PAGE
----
Literary Mama writing about the many faces of motherhood
It Could Be Me

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In my dreams it is dusk
and a little girl sits
in the summer grass with me.
My own little brown-eyed girl.
I'd be lying if I said
I don't see myself in her.
I have made her.
I do not know at this point
where my creation ends and I begin.

The sky turns pink just for her.
The summer lake of my childhood is still at last.

I wake up and the doctor
standing over me says,
No heart beat.
I do not hear a heartbeat.
How can that be?
We were just now together in the cool grass,
one little hand in mine,
the other clutching morning glory.
Seven months. A little girl.
A little girl inside of me.
She's dead, the doctor says.
But I have to push and breathe
and open my legs and bring her forth. And I do.
This is no flower in bloom.
I am a nutcracker crushing the soft flesh
between my legs. Cutting the cord
connecting us
seems pointless. She is already gone.
She will never be gone.

My pink sky fades to night.
Not one star lights my way home.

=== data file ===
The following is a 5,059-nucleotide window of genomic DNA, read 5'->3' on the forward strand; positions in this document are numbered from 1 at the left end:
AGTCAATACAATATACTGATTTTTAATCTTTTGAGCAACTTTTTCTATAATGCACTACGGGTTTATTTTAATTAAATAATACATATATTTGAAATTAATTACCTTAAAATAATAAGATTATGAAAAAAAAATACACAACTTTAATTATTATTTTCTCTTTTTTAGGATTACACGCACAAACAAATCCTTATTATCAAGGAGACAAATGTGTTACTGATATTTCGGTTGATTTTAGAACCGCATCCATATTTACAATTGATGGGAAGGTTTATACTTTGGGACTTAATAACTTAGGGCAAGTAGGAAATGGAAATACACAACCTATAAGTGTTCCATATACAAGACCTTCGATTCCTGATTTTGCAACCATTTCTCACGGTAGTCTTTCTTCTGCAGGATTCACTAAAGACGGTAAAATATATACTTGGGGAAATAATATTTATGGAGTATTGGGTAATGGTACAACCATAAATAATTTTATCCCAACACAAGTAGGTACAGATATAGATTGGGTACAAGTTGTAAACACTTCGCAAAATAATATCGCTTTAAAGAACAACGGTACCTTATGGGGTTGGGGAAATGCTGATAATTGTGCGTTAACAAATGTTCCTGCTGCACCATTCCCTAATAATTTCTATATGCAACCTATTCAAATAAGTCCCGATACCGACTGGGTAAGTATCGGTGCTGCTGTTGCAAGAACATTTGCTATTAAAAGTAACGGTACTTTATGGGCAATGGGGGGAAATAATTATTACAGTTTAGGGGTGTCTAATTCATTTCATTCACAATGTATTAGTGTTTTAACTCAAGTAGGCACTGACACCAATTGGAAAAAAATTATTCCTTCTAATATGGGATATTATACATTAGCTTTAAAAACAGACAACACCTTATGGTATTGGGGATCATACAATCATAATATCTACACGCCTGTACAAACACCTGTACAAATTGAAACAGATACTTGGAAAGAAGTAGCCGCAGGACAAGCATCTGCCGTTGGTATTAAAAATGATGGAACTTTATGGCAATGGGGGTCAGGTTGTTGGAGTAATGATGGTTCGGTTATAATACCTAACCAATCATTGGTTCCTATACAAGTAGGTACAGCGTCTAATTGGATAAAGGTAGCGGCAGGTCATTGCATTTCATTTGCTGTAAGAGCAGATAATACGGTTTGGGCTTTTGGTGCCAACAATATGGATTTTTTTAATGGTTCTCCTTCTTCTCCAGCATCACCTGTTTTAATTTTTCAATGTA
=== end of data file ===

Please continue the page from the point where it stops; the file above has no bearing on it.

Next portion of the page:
Give her to me, a woman screams,
and I think it's me.
It could be me.
My husband nods.
They bring her to me
washed clean of my blood.
Across my breast
a perfect baby girl with five fingers
on each hand, hands made
for holding mine and
picking morning glory.
I kiss her head, her fine, black hair
and sing "Hush, Little Baby"
though she's not crying.
Tell me now of creation.

What amazes me
with my empty womb
and swollen, longing breasts
is that the summer grass still grows.

Margaret MacInnis has an MFA in Creative Nonfiction from Queens University of Charlotte, NC, and she will be a fellow at the Kimmel Harding Nelson Center in Nebraska City. Her poetry has appeared in Lyric, and she has a piece forthcoming in Brevity, An Online Journal of Literary Nonfiction. She has written a memoir called Nothing Left to Burn, and is actively searching for an agent.

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